In the year 1904 Mr. O’Shaunessy became deputy attorney-general of the State of New York, filling that responsible position throughout the following year. During 1906 he served as assistant corporation counsel of New York City. His New York residence and public service were terminated in 1907 when he removed to Providence, Rhode Island, where he has since made his home. His reputation had preceded him here, and progressive leaders of Democracy, as well as members of the bar were glad to welcome him to this city. In the year following his arrival, Mr. O’Shaunessy became a candidate for alderman from the Ninth Ward of Providence, being defeated in the subsequent campaign. In 1909, however, he was elected to”the Legislature of the State as one of the nine Democrats to hold seats in that session. During his membership in the Legislature, he actively sponsored or supported much important legislation. He introduced the bill to make Columbus Day a legal holiday in Rhode Island, and before the expiration of his term of office he was chosen as the Democratic candidate from the First District of Rhode Island for representative in the United States Congress. In the election of November, 1910, Mr. O’Shaunessy received a plurality of seventeen hundred and fifty-one, taking his seat at the opening of the Sixty-second Congress. In successive elections he was returned to the House for three additional terms by pluralities of thirty-five hundred, nine hundred, and twenty-nine hundred. The latter period of this term of service included the most trying days of United States participation in the World War and the months preceding, days which magnified the weakness or strength of men in public life. Mr. O’Shaunessy was an advocate of the staunchest Americanism, and stood with the most loyal patriotism in support of the administration. During the Sixty-fifth Congress he served as a member of the committee on ways and means, and in that capacity, as in all others of his public career, he gave his important duties his best time and effort. He never neglected the needs of his constituency, and he worked to secure governmental interest in numerous projects of benefit to his State, in connection with coast and river work, public buildings, and service training stations. He was a constant friend of the naval stations in Narragansett Bay, and the port of Providence also benefited by his active interest. Mr. O’Shaunessy having been at one time a post office clerk under civil service rules and regulations, he was always concerned with this branch of the service, finding time to champion the cause of those employed under civil service direction and working with the greatest zeal in their behalf.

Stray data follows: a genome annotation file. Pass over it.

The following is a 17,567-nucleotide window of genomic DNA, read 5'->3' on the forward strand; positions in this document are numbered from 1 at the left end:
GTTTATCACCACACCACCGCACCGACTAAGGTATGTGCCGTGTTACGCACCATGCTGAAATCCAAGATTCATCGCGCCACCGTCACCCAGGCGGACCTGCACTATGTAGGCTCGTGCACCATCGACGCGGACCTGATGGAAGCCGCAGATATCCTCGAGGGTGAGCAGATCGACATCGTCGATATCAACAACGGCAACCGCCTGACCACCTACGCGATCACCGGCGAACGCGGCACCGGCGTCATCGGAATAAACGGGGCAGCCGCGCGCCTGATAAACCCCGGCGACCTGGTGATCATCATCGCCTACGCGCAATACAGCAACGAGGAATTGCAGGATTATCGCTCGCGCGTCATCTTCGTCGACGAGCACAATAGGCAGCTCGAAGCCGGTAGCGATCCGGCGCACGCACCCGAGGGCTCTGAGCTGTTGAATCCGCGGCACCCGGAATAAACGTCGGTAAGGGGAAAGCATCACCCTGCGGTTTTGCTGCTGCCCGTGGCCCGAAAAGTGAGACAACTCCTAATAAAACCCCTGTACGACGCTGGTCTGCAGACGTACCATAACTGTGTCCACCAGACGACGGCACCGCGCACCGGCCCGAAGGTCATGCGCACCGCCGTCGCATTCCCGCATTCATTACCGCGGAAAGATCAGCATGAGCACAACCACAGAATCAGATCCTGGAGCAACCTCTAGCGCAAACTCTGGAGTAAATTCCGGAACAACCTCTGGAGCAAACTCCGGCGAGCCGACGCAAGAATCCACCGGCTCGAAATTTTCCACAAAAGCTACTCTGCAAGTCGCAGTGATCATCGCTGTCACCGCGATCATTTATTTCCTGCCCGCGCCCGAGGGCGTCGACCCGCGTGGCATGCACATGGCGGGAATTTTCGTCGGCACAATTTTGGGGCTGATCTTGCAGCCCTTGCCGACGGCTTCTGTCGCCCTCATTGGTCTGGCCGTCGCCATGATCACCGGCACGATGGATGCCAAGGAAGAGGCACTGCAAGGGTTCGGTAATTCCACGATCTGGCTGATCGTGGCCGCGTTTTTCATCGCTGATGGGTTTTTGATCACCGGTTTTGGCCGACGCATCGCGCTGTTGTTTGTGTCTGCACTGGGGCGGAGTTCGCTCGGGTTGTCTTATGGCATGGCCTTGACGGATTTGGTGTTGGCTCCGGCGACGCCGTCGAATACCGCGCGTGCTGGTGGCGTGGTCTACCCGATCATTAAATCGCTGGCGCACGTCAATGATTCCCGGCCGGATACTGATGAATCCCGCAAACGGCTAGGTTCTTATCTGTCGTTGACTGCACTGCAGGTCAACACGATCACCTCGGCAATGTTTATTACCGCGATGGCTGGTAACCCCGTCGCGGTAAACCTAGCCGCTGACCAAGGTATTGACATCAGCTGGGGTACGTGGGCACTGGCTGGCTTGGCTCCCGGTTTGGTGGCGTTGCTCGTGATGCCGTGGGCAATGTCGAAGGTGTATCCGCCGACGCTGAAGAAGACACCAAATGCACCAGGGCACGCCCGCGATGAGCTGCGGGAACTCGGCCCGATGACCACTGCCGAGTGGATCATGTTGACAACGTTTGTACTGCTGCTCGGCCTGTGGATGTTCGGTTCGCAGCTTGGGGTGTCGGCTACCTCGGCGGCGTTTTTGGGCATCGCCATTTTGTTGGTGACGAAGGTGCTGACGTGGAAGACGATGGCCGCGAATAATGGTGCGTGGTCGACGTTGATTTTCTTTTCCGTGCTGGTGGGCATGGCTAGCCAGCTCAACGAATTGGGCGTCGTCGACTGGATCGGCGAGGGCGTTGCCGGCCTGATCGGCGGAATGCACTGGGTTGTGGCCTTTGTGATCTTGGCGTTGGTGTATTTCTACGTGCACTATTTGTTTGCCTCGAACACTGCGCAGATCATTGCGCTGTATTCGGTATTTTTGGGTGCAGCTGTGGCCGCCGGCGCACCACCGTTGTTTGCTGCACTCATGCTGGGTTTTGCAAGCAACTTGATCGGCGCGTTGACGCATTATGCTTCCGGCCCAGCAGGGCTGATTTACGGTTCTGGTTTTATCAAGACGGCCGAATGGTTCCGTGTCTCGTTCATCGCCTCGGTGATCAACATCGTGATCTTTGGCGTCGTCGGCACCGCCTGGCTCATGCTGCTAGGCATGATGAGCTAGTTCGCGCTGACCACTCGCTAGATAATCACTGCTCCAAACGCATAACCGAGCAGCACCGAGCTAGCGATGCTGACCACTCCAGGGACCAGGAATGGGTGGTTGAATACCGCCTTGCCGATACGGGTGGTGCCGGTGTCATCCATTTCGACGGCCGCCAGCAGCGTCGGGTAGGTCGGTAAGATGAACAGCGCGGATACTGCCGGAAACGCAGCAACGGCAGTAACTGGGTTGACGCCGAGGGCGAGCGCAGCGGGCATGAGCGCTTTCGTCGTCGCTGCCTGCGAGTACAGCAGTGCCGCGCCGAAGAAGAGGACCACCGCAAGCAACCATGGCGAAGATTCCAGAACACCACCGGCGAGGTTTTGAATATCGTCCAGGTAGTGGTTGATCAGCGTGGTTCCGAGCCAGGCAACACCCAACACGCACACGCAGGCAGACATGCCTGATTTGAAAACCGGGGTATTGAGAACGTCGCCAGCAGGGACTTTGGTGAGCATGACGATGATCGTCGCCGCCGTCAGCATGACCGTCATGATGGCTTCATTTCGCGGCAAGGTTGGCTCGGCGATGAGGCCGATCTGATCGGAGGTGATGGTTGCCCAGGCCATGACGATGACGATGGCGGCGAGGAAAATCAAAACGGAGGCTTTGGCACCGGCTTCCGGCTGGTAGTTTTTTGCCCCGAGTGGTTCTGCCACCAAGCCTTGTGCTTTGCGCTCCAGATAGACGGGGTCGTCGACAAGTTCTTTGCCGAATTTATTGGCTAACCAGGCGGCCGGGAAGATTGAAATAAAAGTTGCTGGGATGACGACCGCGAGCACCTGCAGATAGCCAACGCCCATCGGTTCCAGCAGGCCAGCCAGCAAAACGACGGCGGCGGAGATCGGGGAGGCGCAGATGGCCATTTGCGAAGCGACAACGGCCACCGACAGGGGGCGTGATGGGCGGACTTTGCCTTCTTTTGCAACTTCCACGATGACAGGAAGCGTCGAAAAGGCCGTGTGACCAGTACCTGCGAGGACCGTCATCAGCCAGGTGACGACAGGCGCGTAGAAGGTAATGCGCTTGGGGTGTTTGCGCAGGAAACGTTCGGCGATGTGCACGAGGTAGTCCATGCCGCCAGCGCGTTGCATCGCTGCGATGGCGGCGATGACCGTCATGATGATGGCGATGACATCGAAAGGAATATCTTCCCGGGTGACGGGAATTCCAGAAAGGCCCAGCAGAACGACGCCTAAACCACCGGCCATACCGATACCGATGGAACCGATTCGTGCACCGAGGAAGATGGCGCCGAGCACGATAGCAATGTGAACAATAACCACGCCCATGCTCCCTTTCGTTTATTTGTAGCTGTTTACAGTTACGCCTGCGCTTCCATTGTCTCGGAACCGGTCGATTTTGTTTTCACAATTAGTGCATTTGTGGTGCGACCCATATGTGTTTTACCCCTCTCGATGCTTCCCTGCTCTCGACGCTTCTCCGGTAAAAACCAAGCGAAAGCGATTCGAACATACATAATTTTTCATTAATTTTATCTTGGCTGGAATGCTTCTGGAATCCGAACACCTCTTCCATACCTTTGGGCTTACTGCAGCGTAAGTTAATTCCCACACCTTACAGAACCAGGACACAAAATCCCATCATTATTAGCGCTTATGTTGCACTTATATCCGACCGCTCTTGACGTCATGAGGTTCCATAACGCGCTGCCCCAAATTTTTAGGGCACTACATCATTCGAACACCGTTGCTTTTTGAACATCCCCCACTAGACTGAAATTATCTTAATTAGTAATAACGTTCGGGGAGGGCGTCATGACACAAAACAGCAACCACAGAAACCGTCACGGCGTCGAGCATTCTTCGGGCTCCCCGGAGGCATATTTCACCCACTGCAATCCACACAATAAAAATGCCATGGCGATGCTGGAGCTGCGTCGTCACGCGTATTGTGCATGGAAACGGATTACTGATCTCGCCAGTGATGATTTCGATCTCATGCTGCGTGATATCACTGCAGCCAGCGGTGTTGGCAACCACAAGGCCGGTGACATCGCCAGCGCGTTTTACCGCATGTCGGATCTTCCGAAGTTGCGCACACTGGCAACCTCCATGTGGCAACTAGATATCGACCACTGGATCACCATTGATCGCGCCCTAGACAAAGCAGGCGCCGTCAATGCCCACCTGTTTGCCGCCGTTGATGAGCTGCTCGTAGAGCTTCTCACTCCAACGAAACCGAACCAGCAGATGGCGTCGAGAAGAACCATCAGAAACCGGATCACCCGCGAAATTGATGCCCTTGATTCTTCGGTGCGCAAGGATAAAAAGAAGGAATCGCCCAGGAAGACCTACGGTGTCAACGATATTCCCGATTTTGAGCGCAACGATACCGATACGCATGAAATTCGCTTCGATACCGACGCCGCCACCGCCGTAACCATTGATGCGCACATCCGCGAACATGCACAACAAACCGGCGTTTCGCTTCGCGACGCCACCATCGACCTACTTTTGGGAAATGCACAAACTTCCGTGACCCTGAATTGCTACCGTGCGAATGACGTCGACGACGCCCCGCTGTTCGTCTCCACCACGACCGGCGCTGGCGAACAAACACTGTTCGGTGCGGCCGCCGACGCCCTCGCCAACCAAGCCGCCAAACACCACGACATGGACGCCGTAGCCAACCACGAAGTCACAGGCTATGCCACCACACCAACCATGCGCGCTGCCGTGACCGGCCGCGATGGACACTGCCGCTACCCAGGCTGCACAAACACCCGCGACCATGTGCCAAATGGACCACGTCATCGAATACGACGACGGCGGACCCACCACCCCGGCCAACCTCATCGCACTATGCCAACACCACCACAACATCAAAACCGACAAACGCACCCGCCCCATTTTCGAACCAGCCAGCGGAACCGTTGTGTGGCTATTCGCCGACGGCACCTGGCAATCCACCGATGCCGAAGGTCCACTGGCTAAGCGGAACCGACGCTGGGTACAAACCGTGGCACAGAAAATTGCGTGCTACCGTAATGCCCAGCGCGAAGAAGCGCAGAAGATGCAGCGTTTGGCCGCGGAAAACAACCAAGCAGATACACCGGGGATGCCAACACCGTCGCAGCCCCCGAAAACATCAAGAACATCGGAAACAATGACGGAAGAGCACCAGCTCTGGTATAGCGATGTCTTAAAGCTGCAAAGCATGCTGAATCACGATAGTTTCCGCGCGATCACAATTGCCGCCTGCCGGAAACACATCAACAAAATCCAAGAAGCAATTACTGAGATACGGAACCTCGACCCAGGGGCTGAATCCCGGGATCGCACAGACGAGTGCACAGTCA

In 1918 Mr. O’Shaunessy was the Democratic candidate for the seat held by United States Senator LeBaron B. Colt, and although defeated in a very close contest, he brought new honor to himself in the campaign. Soon afterwards he was appointed collector of internal revenue for Rhode Island by President Wilson, filling this position with distinction and success until his resignation in 1921 to resume the private practice of his profession. At that time he organized the firm of O’Shaunessy and Cannon in Providence, of which he is now senior member, and which has become under his guidance, one of the leading law firms of the State.
Mr. O’Shaunessy is a member of the Roman Catholic Church, a communicant of St. John’s • Congregation at Providence, and a member of several clubs, including the University Club of Washington, District of Columbia, the Columbus Club, and the Catholic Club of this city. For more than a quarter of a century, he has been an active member of the Royal Arcanum, which honored him in the State of Rhode Island by electing him Grand Regent.
On June 24, 1902, George Francis O’Shaunessy married Julien M. Keily, of Providence, and they now maintain their residence in this city at No. 215 Broadway.
For many years Mr. O’Shaunessy has made the welfare of State and Nation his chief concern, and although the people of Rhode Island were loathe to part with so able a public servant, they recognized that he had served them faithfully and well, and witnessed his retirement to private life with every wish for the success which he has fully attained.
Carroll, Charles. Rhode Island: Three Centuries of Democracy, vol 3 of 4. New York: Lewis historical Pub. Co., 1932.